• Lastly, I ensure that users who click on the ads are sent to a page that’s most relevant to the ad and the intent, interest and needs of the user.”

Businesses measure success in terms of results. Companies looking for new employees want to know what you can bring to the table. Show the business what you can do—and prove you’ve done it before (preferably with examples).

In 6 simple steps, my friend mapped out her approach to pay-per-click (PPC) marketing. And when she landed the interview, it was a great springboard for discussion. This way, she had the chance to go much deeper into her digital marketing strategy.

What makes you a good employee? If you’re a great teammate, give an example. Or if others are drawn to your friendly demeanor, tell about it. Here’s an example:

“Forming solid relationships with my colleagues has always been important to me. You can count on me to organize team gatherings, after-work beers or regular outings. Spending time outside of work with colleagues helps shape meaningful and lasting relationships for everyone and makes going to work way more fun.”

While this might not work when applying to stuffy corporations, in most cases it’s exactly what recruiters are looking for—an open-minded, team player who will fit right in to the company culture.

What extra qualifications do you have that are relevant to the role? Sure, you’re educational background fits the job description. But have you taken any extra courses or completed any certificates that add value to your profile? Or have you done something extraordinary that demonstrates your work-ethic or values? Maybe you’ve interned or volunteered in an organization or nonprofit—show it. Here’s an example of what you could include:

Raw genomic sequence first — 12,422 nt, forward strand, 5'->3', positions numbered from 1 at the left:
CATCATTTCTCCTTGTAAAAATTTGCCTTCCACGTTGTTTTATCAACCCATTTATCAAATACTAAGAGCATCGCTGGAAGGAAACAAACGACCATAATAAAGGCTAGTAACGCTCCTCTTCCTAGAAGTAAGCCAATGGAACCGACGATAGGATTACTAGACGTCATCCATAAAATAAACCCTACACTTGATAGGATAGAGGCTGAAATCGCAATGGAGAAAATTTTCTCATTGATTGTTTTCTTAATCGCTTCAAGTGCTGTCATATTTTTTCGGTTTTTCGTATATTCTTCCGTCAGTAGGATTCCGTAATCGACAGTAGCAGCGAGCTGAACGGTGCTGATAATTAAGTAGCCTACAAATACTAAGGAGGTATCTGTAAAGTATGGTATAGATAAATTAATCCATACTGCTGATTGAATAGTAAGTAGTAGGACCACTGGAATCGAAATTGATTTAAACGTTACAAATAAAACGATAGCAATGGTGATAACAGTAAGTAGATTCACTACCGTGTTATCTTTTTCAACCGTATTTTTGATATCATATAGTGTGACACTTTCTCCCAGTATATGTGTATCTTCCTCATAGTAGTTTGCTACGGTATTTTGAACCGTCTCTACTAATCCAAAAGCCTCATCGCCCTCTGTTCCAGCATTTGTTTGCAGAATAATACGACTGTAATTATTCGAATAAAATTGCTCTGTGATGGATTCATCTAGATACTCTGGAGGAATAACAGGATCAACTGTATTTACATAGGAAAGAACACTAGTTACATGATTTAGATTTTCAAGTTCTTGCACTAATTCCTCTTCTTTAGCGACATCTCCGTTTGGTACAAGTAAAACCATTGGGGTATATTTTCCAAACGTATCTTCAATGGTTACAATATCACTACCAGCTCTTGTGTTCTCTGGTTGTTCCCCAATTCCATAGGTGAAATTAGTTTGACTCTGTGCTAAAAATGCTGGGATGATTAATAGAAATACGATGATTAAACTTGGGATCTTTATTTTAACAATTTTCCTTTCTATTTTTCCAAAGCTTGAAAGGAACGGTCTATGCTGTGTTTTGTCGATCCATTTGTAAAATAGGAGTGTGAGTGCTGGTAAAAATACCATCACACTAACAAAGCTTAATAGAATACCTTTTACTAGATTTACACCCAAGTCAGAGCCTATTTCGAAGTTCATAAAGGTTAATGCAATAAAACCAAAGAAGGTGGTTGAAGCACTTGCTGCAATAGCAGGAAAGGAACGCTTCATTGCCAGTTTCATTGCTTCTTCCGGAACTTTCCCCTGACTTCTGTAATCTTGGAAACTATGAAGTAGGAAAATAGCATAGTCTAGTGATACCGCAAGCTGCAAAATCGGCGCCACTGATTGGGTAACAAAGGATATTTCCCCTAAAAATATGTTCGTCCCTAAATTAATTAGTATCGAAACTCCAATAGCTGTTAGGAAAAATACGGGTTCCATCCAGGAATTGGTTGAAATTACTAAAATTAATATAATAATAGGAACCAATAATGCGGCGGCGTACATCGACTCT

“I continually try to push myself—not only at work but in my personal life. Just last year, I climbed Mount Kilimanjaro, the largest mountain in Africa. What I gained from that experience—determination and drive—complements the way I approach my work.”

While climbing a mountain may have nothing to do with the job requirements, it shows that you are capable of accomplishing challenging tasks. This is sure to impress recruiters!

Once you’ve answered some of these questions, the recruiter will have a solid understanding of who you are and (hopefully) be convinced to hire you!